The share market clawed back some of yesterday’s heavy losses as energy producers rallied with crude and uranium prices.
A day after falling almost 2 per cent to its heaviest loss since June, the S&P/ASX 200 bounced 38 points or 0.55 per cent.
A major dividend upgrade boosted Woodside Energy. Speculative and gold stocks rebounded after copping some of the worst of yesterday’s selling.
What’s driving the market
The ASX 200 rebounded after US stocks fell less overnight than futures action implied during yesterday’s bloodletting here. The S&P 500 declined 0.67 per cent. The US benchmark briefly turned positive before falling away again in the final hour.
Australian traders were also encouraged by steady US futures this morning. S&P 500 futures were flat at the halfway mark in Australia.
The bounce came as investors mull what happens next following a volatile year on world markets. The S&P 500 lost around a quarter of its value as it slid into a bear market earlier this year before bouncing nearly 20 per cent.
“The only thing missing is for stocks to trade in a sideways holding pattern, and that’s precisely what I think comes next,” Tony Sycamore, analyst at City Index, said.
“As witnessed on Friday night, the Fed will likely sound hawkish and push back on any premature material easing in financial conditions that come via higher stock prices. On the downside, the interplay between recession fears and higher rates that flamed tail risks and drove U.S equity markets to the June lows have eased.
“Based on the above reasons, we think the most likely scenario is for the S&P500 to trade within a 4300/3950 type range trade for the next two months.”
The looming month-end may bring fleeting respite to the ASX from overseas pressures. The ASX 200 is on track for a second-straight monthly advance provided it does not fall more than 60 points from current levels. Tomorrow may bring some of the “window dressing” commonly seen on the last trading session of each month before institutional investors report to clients.
However, September’s arrival will inspire little confidence. The market has fallen on each of the last two Septembers, interrupting lengthy win streaks as dividend payments drained stock prices. September is also historically the weakest month of the year in the US.
Uranium stocks soared after a closely-followed exchange-traded fund of miners jumped 7.39 per cent overnight. The Global X Uranium ETF closed at its highest in 12 weeks.
Bannerman Energy spiked 23.85 per cent. Alligator Energy put on 18.42 per cent, Elevate Uranium 16.11 per cent and Paladin Energy 6.17 per cent.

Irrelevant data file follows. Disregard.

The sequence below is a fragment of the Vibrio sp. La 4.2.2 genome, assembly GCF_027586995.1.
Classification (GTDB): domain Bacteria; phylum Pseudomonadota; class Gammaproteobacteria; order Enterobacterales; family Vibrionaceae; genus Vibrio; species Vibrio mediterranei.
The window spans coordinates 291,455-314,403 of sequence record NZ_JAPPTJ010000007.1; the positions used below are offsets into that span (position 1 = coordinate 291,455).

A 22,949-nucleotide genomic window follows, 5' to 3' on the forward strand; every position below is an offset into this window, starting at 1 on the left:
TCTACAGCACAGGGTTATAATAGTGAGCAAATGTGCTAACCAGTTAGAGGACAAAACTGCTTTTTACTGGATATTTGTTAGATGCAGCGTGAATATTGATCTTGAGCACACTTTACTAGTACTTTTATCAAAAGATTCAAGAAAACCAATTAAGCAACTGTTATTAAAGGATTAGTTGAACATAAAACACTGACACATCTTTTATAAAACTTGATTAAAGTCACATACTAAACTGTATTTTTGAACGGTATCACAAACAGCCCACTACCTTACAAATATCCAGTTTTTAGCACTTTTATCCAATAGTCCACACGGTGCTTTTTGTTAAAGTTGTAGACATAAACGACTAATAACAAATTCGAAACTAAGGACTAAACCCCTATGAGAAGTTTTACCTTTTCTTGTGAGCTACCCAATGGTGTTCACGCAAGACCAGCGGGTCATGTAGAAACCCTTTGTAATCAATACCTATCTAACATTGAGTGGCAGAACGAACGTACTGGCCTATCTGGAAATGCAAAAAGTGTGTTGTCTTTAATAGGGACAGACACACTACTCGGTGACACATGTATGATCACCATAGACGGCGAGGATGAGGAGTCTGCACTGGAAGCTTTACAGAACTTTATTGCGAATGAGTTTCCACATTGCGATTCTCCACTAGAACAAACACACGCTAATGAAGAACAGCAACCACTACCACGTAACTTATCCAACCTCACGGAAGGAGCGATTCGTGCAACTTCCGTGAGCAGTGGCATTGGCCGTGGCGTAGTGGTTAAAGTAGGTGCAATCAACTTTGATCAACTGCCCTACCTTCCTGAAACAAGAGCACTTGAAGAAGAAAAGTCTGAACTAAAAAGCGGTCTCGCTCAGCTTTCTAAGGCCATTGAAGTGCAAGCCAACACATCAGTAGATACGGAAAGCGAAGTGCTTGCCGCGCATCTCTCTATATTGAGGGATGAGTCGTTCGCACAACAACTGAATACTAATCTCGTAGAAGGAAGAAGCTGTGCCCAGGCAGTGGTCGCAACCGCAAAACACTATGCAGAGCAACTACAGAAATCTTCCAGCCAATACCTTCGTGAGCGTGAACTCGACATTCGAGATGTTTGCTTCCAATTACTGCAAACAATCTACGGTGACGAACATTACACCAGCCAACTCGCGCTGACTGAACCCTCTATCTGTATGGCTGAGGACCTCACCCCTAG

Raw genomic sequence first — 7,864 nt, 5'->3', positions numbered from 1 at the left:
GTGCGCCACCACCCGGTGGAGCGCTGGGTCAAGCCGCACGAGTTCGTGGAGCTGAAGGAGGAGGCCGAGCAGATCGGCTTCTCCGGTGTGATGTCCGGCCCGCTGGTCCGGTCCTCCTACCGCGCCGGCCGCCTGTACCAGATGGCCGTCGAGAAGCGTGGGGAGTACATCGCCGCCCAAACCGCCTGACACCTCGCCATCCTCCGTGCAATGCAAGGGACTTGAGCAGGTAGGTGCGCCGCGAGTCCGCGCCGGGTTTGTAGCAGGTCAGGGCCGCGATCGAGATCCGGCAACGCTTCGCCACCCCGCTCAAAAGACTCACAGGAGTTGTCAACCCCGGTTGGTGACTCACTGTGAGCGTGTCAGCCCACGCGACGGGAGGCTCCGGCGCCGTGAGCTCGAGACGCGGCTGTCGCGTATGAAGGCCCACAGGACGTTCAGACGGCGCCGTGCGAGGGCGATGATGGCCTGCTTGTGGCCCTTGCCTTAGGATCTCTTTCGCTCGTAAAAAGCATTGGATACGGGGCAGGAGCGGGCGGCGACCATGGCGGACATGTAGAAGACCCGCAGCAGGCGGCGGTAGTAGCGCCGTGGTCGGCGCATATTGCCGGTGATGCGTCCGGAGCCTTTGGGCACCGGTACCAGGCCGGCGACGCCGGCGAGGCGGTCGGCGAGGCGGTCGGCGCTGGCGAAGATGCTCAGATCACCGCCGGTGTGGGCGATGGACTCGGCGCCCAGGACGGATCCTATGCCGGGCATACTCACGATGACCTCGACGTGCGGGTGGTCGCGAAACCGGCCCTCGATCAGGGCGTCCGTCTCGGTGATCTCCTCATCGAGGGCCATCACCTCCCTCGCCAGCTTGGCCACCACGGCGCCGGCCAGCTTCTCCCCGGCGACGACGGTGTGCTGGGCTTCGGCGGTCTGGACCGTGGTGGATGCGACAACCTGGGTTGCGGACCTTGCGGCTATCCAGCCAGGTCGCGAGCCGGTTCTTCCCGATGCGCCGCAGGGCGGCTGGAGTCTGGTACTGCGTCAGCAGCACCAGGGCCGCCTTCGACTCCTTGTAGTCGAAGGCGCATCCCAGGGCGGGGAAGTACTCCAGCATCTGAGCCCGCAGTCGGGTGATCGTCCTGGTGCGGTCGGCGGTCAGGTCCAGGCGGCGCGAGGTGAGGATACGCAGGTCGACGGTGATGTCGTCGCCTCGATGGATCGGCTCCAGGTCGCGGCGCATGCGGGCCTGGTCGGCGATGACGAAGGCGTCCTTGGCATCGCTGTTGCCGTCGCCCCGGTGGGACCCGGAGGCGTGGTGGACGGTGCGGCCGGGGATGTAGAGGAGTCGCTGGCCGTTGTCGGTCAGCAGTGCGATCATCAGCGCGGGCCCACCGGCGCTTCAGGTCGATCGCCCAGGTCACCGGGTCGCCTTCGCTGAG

Woodside Energy hit a two-year high on news shareholders will receive a jumbo dividend of US$1.09 per share following a merger with BHP’s petroleum business. This year’s interim payment is more than three times the 30 US cents paid last year.
First-half underlying profit after tax grew 414 per cent to US$1.819 billion. Sales volumes increased 11 per cent. The share price touched $36.68 before paring its rise to $35.95, a gain of 1.7 per cent.
Shareholders in diagnostic imaging business Healius will also receive an increased dividend. The firm will pay a final dividend of 16 cents, up 20.8 per cent, after more than doubling underlying profit to $309.3 million. The share price edged up 3.38 per cent.
The rebound in nickel prices since Russia’s invasion of Ukraine helped IGO lift underlying earnings 51 per cent to a record $717 million. Net profit fell 40 per cent to $331 million as the company absorbed rival producer Western Areas. The share price improved 2.09 per cent.
At the speculative end of the market, the S&P/ASX Emerging Companies Index bounced 0.94 per cent. The Small Ords firmed 0.75 per cent.
In the gold space, Northern Star gained 2.48 per cent. Newcrest bounced 0.86 per cent from its lowest level since 2016.
Copper and gold miner Sandfire fell 5.51 per cent as full-year profit dipped despite record sales revenues following the acquisition of the MATSA operation in Spain. Net profit after tax fell to US$111.4 million from US$128.6 million in FY21. Sales revenues were a record US$922.7 million.
A 20 per cent slide in full-year net profit helped pull Bravura Solutions down 7.48 per cent. The software maker’s costs increased 6 per cent. The firm warned conditions in its specialist labour market would remain “challenging” this fiscal year.
Bubs dropped 4.13 per cent after a rebound in China and a breakthrough into the US market helped the infant formula manufacturer slash its full-year loss by 85 per cent to $11.4 million. Revenues more than doubled to $89.3 million.
Luxury online retailer Cettire faded 2.86 per cent after forecasting strong sales momentum will help it turn earnings positive this fiscal year. Sales revenue increased 127 per cent in FY22 to $209.9 million. July and August delivered revenue increases of 67 per cent, versus the prior comparative period.
A mixed session in Asia saw the Asia Dow trade unchanged, China’s Shanghai Composite fall 0.54 per cent, Hong Kong’s Hang Seng lose 1.67 per cent and Japan’s Nikkei rise 1 per cent.
Oil gave back some of last night’s 4.1 per cent advance. Brent crude retreated 48 US cents or 0.5 per cent to US$102.45 a barrel.
Gold slipped US$2.80 or 0.15 per cent to US$1,746.90 an ounce.
The dollar eased 0.35 per cent to 68.83 US cents after trading above 69 US cents overnight.